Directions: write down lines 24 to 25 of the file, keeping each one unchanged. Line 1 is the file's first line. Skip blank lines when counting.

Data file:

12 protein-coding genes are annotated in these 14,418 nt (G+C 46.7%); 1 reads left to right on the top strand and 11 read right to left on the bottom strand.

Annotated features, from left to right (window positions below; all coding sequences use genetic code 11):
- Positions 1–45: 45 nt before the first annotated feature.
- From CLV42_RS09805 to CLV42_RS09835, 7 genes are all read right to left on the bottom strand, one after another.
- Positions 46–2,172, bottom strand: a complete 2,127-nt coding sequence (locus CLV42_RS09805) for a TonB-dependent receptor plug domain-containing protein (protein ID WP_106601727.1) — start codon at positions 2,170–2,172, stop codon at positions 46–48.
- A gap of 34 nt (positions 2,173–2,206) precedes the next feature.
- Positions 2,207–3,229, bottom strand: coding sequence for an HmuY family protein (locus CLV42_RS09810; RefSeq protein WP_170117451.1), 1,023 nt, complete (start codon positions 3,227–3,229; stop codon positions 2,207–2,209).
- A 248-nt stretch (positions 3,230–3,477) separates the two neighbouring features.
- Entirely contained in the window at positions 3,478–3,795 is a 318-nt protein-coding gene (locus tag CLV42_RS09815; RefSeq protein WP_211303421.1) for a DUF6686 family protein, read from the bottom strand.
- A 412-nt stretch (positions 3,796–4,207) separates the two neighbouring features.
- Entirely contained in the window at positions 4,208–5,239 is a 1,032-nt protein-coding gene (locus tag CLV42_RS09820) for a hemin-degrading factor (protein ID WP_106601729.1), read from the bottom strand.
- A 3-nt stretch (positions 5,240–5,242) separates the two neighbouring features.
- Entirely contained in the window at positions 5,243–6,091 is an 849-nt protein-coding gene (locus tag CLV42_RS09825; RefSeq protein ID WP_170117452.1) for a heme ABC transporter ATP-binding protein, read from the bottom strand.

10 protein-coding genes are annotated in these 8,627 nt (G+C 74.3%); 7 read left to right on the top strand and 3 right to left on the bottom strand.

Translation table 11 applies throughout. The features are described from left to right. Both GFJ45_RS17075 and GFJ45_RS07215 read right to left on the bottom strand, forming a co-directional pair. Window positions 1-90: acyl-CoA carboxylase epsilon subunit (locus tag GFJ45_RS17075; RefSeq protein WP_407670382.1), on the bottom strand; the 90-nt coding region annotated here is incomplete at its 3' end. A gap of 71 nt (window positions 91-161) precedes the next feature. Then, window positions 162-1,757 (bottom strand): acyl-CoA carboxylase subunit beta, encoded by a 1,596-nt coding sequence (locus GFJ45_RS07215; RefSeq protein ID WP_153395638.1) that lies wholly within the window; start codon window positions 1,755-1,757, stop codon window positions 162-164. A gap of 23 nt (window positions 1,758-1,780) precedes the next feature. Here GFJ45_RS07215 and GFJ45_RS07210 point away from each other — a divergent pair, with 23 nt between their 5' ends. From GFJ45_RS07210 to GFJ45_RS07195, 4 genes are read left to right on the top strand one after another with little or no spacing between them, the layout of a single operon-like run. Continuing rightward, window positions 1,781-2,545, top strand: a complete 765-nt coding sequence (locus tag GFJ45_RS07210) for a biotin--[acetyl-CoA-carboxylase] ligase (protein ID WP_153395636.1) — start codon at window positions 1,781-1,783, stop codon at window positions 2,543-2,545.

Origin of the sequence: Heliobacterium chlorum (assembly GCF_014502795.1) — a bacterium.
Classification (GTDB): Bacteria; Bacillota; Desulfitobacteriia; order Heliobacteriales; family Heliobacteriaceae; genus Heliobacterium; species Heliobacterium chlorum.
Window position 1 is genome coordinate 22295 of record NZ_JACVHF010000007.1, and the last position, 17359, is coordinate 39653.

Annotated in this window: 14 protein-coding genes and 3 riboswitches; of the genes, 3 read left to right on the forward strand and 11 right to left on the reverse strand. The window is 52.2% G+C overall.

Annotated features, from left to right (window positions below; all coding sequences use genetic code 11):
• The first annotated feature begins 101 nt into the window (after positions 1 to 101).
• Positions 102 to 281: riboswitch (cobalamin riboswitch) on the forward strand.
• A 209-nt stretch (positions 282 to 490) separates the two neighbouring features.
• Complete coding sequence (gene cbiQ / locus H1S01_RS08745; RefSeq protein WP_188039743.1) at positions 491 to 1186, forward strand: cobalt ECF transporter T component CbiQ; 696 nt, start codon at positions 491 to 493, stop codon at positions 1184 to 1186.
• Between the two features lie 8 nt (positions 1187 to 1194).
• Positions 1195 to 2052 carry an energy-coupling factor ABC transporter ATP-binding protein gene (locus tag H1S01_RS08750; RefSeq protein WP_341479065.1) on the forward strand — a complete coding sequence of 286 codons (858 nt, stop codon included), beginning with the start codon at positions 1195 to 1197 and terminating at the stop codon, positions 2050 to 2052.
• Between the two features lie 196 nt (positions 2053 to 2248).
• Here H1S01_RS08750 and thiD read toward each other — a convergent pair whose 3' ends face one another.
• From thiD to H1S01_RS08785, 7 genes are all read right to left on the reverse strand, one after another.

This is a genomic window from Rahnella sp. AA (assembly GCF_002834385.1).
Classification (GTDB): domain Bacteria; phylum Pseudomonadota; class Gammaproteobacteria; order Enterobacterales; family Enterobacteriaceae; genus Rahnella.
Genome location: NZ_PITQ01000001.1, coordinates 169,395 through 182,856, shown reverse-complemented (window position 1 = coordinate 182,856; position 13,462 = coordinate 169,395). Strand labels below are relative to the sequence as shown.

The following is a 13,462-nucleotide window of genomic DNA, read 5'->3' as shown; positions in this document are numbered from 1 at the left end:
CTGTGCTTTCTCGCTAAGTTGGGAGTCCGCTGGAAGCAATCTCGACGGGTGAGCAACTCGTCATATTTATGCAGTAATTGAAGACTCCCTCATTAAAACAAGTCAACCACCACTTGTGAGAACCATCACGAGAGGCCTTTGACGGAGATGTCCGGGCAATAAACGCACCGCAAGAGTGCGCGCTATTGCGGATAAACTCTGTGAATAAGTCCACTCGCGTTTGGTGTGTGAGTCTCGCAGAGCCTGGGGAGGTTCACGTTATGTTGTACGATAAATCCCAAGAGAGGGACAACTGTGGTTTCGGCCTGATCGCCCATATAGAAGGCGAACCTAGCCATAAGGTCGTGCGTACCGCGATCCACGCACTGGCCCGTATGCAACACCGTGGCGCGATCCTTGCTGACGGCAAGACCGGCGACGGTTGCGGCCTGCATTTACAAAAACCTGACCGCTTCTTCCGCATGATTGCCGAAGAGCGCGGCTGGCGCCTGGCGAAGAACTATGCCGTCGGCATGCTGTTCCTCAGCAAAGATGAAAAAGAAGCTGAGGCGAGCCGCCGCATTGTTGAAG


• Complete coding sequence (gene cbiQ / locus H1S01_RS08745; RefSeq protein WP_188039743.1) at positions 491 to 1186, forward strand: cobalt ECF transporter T component CbiQ; 696 nt, start codon at positions 491 to 493, stop codon at positions 1184 to 1186.
• Between the two features lie 8 nt (positions 1187 to 1194).